WEST, REBECCA. Twenty-four autograph letters signed, nineteen autograph letters signed, one typed letter, one autograph note signed, four autograph postcards signed, and one autograph postcard to her friends Maboth Moseley and/or Vera Watson, written...
Estimate: US$3,000 - US$4,000
Price realised: US$3,520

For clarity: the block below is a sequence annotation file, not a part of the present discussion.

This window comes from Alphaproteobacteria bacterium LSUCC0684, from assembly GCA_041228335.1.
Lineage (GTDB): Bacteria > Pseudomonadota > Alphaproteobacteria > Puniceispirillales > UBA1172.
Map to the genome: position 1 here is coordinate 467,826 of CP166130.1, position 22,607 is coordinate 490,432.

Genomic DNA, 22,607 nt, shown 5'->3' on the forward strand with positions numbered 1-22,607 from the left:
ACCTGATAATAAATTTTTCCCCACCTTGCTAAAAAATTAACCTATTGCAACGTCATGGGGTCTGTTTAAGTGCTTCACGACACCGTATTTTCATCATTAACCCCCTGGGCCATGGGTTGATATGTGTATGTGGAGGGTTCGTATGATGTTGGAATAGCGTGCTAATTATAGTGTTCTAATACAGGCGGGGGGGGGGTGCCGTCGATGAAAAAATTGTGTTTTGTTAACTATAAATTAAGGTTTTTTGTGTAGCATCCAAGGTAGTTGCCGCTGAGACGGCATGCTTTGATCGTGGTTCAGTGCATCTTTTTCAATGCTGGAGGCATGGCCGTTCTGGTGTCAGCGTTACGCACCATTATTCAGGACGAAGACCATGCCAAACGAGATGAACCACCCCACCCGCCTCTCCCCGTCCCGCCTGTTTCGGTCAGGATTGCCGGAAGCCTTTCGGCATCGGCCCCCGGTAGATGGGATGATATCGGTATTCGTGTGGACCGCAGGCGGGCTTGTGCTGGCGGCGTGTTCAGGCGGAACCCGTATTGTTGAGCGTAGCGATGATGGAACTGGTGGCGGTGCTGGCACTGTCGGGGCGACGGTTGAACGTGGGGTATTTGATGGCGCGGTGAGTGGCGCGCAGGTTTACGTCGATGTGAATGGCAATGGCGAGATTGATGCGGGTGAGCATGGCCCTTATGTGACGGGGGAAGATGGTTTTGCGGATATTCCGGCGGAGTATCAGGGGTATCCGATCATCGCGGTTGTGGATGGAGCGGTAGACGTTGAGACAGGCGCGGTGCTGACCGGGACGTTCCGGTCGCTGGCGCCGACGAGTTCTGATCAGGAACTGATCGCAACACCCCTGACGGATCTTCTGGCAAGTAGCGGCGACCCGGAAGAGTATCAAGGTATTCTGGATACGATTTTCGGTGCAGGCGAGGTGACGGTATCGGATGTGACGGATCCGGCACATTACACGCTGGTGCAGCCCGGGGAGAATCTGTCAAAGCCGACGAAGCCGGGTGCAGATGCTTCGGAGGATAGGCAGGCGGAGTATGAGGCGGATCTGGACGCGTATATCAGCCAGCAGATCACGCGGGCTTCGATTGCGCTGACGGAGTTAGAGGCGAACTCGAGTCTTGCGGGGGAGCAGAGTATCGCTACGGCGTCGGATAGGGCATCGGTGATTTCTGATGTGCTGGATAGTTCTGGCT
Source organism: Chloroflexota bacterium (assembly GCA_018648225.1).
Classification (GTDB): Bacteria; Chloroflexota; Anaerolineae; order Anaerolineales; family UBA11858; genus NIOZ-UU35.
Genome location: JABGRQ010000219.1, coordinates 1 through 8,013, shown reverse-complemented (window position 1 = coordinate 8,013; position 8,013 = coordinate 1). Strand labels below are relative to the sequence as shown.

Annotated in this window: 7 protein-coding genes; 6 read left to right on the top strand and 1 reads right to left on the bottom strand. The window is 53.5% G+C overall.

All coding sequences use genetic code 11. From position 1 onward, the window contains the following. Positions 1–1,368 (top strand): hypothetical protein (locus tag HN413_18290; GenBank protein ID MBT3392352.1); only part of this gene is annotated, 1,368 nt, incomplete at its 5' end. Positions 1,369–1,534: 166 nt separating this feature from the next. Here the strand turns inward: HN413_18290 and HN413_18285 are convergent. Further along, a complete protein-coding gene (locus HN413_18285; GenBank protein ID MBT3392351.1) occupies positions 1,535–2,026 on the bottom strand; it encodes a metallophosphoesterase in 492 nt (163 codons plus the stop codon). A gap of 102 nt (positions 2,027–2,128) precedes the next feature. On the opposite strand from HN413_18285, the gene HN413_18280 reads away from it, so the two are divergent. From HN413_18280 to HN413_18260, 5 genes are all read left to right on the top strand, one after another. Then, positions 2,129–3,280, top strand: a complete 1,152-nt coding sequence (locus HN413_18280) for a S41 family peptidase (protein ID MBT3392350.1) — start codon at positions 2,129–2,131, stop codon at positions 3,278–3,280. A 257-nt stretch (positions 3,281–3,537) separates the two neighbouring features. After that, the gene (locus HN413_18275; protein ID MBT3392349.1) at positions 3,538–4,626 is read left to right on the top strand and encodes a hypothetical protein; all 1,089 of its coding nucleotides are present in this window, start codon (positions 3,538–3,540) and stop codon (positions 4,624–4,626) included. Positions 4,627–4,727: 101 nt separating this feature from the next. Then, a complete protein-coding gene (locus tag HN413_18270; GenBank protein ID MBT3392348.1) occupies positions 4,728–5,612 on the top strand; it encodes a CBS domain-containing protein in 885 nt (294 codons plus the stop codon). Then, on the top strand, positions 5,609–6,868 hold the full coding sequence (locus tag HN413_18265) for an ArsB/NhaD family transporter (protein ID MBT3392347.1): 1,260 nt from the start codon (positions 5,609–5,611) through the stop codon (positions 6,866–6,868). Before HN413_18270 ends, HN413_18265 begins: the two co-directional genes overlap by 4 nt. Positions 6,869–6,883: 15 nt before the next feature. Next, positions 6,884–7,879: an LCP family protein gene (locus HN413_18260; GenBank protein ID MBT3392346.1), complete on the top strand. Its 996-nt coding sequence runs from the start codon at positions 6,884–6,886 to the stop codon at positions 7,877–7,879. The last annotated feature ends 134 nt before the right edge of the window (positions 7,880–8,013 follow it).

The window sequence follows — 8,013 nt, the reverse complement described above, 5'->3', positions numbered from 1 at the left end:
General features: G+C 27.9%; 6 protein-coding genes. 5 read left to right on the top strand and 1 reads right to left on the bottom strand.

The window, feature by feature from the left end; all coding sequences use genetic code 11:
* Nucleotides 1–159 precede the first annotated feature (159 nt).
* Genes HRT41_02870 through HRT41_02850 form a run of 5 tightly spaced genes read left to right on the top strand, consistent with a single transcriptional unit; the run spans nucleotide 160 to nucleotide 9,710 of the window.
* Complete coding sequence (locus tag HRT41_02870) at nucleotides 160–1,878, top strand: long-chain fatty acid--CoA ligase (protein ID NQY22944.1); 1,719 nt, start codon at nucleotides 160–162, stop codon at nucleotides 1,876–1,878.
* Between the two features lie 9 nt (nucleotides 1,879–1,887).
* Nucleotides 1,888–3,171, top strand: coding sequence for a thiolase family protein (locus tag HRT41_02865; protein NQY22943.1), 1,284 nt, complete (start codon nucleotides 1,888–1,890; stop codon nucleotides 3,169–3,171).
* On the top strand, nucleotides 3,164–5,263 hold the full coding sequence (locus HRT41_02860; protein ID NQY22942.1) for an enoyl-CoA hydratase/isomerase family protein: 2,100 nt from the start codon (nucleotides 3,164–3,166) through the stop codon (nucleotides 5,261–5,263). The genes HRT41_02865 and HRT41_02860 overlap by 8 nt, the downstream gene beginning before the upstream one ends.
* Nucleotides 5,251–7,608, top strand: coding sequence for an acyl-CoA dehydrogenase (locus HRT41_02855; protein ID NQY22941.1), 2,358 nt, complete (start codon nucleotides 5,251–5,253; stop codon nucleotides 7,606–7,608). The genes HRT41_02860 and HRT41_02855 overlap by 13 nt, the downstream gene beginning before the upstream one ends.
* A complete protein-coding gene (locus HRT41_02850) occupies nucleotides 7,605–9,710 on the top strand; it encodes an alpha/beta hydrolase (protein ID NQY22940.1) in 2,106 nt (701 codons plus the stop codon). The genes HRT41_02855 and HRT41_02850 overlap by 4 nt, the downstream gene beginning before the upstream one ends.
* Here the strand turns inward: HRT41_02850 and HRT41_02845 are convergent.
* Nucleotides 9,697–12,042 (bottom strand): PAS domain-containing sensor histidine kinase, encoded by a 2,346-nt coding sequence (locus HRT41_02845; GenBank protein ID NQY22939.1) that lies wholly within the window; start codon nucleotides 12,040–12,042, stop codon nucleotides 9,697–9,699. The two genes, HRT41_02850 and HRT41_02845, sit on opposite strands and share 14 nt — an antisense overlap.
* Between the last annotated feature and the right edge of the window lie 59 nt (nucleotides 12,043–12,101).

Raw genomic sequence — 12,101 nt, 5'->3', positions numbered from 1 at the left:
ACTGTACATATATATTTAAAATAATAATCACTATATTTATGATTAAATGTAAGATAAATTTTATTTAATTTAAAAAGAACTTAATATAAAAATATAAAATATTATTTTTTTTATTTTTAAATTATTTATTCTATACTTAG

WEST, REBECCA. Twenty-four autograph letters signed, nineteen autograph letters signed, one typed letter, one autograph note signed, four autograph postcards signed, and one autograph postcard to her friends Maboth Moseley and/or Vera Watson, written from Ibstone (Near High Wycombe) and London, 1 October 1931 - 1982. Together 50 letters, notes, and cards, 92 pages, oblong 12mo-4to (mostly 8vo), about half with envelopes, signed variously (one "cicily Andrews," the rest "Rebecca West," "Rebecca," or "R.W."). With: Four Christmas cards inscribed by Rebecca West; two letters from her husband Henry Andrews; three letters from her secretary; thirteen photographs (mostly snapshots) including some of Rebecca West and her home Ibstone House; a few ephermeral items; an album ( small 4to, wrappers ) containing news clippings relating to Rebecca West; and a large folder of correspondence to Maboth Mosely and/or Vera Watson mainly from Helen Jordan Ashton (but including some letters from publishers). "THE GREAT DIFFICULTY IN MY LIFE HAS ALWAYS BEEN MY SON" Many of the letters relate to Rebecca West's health and family problems (particularly with her sister Lettie), but in two she discusses openly and at length her difficult relationship with her son Anthony West and her project of publishing (with the late Gordon Ray) her letters from H.G. Wells (Anthony's father) to correct the balance (regarding her relationship with Wells). In her letters she gives literary advice to the recipients (who were working on articles and books), opines on Thackeray and Tolstoy, and comments on social problems of the day. 5 February 1956: "...the great difficulty in my life has always been my son, to whom I have always been specially devoted, because I nearly lost him in his early teens [from ill health]...For the last ten years he has been behaving in a most extraordinary manner. There has just been one inexplicable mystery after another, and constant display of rage against me...there was published in America an appalling novel [ Heritage ] by Anthony, [using?] my name and H.G.'s on the cover, which I could have borned if the story told in the novel had been true, but it is a tissue of damaging lies, told with the utmost malice...It does not end with the utter heart break and the shock. I have countless letters about this horror, many from strangers in America. There has also been a number of serious legal difficulties to be settled, as other people beside myself have been libelled. My life has been a complete hell since October. And, indeed, for a long time before that..." [no date]. Discussing legal (copyright) problems regarding H.G. Wells letters to her that she wants to publish with Gordon Ray as editor: "...I gave them to the Beinecke Library of Yale University...I always had a feeling that if these letters were published they would dispute Anthony's appalling stories...Gordon Ray...was the obvious person to read the letters, and is a man who wouldn't sacrifice his integrity. There was also of course no [reason?] he should not see Anthony -- he had nothing to say that was relevant to the letters as he was only eight years old when H.G. and I parted. The dreadful dishonesty and the course brutality of the article by Anthony was ghastly. His burst of enthusiasm over June, H.G.'s wife was so awful -- he was eleven when she died and never saw her..." 2 June 1982: "...It is extraordinary what a refuge reading really good books is. I storngly agree with you that Vanity Fair is possibly the best novel written in English. It is so much better than anything written by the old humbug, Tolstoy. I always wanted to get up a motorbus tour to go to Russia with a teams of worthy people who would join me in desecrating his grave..." (50)
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